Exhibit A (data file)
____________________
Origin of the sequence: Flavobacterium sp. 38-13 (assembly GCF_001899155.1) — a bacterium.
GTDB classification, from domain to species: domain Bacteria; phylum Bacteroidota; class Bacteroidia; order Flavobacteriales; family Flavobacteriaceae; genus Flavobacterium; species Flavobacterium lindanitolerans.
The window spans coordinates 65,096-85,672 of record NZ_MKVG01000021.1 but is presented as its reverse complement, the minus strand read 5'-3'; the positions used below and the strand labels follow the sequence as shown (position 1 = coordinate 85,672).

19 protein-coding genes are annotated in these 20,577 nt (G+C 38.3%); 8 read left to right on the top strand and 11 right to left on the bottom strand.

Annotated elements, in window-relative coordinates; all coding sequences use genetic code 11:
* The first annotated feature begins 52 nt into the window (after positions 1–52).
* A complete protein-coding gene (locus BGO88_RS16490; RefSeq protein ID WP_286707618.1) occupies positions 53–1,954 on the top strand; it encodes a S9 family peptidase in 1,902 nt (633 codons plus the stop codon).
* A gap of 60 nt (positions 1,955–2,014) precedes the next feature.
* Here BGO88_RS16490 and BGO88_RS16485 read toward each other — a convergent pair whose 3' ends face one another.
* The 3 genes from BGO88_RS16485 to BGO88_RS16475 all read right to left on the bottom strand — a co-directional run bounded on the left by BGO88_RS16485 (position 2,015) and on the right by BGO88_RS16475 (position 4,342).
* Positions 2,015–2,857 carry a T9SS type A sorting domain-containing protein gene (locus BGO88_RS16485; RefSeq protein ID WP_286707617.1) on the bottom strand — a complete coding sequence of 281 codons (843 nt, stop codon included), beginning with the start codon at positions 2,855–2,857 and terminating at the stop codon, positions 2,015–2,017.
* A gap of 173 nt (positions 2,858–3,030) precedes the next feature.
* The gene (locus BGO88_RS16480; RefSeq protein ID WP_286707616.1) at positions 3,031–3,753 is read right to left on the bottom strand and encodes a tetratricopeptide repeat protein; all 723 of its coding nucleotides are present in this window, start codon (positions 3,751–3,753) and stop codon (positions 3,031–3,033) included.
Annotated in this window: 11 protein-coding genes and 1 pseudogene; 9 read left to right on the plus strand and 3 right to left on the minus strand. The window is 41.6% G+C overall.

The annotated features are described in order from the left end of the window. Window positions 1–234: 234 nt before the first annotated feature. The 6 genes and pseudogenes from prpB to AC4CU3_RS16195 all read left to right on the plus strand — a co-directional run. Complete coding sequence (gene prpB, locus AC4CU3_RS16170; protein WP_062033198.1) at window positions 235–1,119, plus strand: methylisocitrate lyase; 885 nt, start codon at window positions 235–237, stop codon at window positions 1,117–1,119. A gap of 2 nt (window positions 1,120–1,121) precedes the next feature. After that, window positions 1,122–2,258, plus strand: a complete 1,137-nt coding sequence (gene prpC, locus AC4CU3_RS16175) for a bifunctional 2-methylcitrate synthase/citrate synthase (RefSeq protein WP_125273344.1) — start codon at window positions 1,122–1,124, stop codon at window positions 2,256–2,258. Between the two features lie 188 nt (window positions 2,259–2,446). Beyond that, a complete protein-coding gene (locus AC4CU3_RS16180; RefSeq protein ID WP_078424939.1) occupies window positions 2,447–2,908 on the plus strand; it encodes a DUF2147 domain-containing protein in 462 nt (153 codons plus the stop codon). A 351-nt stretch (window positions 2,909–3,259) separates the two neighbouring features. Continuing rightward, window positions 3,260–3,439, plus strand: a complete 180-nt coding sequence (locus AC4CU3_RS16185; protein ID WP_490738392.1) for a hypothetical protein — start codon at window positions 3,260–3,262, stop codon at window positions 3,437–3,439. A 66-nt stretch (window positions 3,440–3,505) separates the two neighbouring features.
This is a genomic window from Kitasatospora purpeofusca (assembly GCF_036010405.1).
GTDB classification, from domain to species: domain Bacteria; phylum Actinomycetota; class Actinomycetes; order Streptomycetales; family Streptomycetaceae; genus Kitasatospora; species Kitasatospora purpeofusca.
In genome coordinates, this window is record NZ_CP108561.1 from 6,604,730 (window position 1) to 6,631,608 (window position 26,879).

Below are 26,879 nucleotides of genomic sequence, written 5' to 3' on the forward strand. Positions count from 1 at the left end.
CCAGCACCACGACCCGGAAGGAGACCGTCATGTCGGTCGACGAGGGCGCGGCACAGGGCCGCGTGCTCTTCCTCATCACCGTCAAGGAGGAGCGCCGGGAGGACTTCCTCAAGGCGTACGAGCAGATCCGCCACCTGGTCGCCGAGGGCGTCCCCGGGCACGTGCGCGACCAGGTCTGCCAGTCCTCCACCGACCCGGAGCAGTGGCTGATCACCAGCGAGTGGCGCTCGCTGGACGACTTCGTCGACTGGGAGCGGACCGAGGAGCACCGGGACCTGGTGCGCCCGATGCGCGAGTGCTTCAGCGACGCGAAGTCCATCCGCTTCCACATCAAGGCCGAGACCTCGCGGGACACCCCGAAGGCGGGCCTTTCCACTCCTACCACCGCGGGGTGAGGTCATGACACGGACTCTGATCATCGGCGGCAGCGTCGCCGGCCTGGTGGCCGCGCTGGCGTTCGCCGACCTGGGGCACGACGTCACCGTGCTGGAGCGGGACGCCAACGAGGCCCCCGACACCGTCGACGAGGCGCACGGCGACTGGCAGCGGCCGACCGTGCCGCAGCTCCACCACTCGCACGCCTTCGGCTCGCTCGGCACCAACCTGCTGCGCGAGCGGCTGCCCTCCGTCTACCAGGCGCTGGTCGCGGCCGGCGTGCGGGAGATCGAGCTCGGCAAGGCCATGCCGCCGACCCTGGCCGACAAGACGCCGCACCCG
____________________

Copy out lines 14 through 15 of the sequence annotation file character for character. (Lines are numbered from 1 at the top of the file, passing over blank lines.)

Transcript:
Annotated in this window: 11 protein-coding genes and 1 pseudogene; 9 read left to right on the plus strand and 3 right to left on the minus strand. The window is 41.6% G+C overall.

The annotated features are described in order from the left end of the window. Window positions 1–234: 234 nt before the first annotated feature. The 6 genes and pseudogenes from prpB to AC4CU3_RS16195 all read left to right on the plus strand — a co-directional run. Complete coding sequence (gene prpB, locus AC4CU3_RS16170; protein WP_062033198.1) at window positions 235–1,119, plus strand: methylisocitrate lyase; 885 nt, start codon at window positions 235–237, stop codon at window positions 1,117–1,119. A gap of 2 nt (window positions 1,120–1,121) precedes the next feature. After that, window positions 1,122–2,258, plus strand: a complete 1,137-nt coding sequence (gene prpC, locus AC4CU3_RS16175) for a bifunctional 2-methylcitrate synthase/citrate synthase (RefSeq protein WP_125273344.1) — start codon at window positions 1,122–1,124, stop codon at window positions 2,256–2,258. Between the two features lie 188 nt (window positions 2,259–2,446). Beyond that, a complete protein-coding gene (locus AC4CU3_RS16180; RefSeq protein ID WP_078424939.1) occupies window positions 2,447–2,908 on the plus strand; it encodes a DUF2147 domain-containing protein in 462 nt (153 codons plus the stop codon). A 351-nt stretch (window positions 2,909–3,259) separates the two neighbouring features. Continuing rightward, window positions 3,260–3,439, plus strand: a complete 180-nt coding sequence (locus AC4CU3_RS16185; protein ID WP_490738392.1) for a hypothetical protein — start codon at window positions 3,260–3,262, stop codon at window positions 3,437–3,439. A 66-nt stretch (window positions 3,440–3,505) separates the two neighbouring features.